New Housing: With a tarnished credit report, finding new housing can be challenging but it's not impossible. You also may be eligible for grants or rental assistance to help you find an affordable place to live. NRBA members know where to find options and would be delighted to help you in this transition.



A Setback, Not the End.


Being behind on your mortgage is a significant setback but with proper planning, the right guidance, and a better understanding of your options, you can regain control. You can eliminate a stressful situation and move forward and begin to enjoy your life again. This challenging period can serve as a learning experience, equipping you for future homeownership. With time and the right support, you'll find that you can own your own home again in the future. Act now, make informed decisions, and lean on professional guidance to navigate this difficult time.

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The information contained in this pamphlet is provided for general informational and educational purposes and is not, nor intended to be, legal, financial or tax advice.  NRBA and/or House Karma is not authorized to practice in front of the IRS and is not subject to IRS Circular 230.  This information pamphlet is general in nature and may not apply to the specific circumstances of individual readers.  No claims are made about the accuracy, timeliness or usefulness of the content contained on this pamphlet.  The information contained in this pamphlet by NRBA and/or House Karma is not guaranteed to provide accurate results, imply lending terms, qualification amounts, or real estate advice.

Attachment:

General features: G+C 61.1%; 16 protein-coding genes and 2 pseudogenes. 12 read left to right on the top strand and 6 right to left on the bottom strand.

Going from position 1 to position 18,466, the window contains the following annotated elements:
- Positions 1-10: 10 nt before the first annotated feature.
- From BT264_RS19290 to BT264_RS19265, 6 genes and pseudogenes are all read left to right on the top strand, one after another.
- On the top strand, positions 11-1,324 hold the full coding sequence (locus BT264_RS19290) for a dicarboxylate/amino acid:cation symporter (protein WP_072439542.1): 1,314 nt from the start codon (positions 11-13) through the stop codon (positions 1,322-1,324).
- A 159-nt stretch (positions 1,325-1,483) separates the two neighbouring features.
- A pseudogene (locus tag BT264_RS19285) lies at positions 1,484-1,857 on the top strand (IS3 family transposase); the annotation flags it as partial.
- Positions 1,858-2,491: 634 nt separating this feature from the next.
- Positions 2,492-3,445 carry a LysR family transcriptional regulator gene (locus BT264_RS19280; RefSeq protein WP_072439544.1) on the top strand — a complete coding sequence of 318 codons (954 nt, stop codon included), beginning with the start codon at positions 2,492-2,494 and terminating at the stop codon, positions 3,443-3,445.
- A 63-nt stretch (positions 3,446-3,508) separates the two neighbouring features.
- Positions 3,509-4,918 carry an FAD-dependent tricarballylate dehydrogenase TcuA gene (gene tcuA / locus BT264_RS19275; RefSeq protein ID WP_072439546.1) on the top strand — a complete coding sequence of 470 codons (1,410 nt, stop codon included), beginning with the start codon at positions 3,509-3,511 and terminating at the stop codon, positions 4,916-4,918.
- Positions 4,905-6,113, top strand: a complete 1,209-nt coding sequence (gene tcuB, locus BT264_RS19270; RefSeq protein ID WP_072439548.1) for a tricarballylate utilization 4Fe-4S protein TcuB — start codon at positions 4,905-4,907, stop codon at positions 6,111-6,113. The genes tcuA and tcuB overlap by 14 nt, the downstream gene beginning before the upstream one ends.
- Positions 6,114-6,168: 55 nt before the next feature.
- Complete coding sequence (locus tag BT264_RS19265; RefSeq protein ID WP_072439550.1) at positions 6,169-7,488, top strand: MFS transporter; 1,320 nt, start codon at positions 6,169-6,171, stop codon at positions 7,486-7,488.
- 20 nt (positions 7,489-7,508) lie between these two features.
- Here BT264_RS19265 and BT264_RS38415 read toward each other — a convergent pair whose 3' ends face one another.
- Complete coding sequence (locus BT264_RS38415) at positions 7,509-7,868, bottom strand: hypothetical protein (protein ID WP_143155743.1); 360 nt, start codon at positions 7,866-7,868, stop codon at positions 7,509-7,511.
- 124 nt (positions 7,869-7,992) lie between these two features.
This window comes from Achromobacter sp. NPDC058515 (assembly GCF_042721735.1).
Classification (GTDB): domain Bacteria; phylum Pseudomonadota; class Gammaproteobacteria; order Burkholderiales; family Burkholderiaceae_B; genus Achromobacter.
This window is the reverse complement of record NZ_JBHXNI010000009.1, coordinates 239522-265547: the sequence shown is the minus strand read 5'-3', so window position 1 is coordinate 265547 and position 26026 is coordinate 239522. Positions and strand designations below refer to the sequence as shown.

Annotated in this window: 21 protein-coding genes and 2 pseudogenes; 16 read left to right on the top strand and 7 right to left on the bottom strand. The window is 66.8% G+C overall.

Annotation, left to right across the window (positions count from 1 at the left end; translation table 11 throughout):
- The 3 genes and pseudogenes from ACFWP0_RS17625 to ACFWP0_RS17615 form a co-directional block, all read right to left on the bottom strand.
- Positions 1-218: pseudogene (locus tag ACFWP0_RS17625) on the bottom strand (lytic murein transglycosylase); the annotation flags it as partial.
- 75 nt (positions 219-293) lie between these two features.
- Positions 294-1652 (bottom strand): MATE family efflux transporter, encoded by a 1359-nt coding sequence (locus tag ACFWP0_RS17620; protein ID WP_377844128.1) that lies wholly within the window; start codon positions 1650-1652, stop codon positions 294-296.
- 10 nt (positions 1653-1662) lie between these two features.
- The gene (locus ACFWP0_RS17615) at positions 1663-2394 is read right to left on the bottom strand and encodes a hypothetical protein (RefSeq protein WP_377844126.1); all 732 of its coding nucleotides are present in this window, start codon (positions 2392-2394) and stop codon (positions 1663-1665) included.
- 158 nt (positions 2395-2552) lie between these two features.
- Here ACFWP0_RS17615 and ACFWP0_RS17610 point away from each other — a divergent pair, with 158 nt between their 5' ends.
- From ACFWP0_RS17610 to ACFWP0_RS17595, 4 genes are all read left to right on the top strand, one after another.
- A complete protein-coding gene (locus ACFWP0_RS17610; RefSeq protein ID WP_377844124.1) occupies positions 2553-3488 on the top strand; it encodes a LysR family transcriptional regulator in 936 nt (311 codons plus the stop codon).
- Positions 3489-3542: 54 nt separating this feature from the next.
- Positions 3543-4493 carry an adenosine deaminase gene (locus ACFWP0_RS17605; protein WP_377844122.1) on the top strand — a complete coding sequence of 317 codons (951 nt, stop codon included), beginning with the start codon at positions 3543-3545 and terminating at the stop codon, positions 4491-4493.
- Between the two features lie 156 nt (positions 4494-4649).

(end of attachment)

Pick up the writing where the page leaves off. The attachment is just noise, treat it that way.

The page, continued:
Users of this pamphlet should seek specific guidance directly from a qualified legal, financial or tax professional. Nothing contained on or provided through this pamphlet is intended to be or is to be used as a substitute for professional advice. NRBA and/or House Karma is not a lender, nor does it broker loans.

All loans are subject to approval of the purchasers credit by unaffiliated third-party lenders.  NRBA and/or House Karma has no control over credit approval or the terms of any offer to lender by any lender. Buyer must qualify for financing without regard to the loan program. This pamphlet is not an offer or solicitation to extend credit. Equal Housing Opportunity.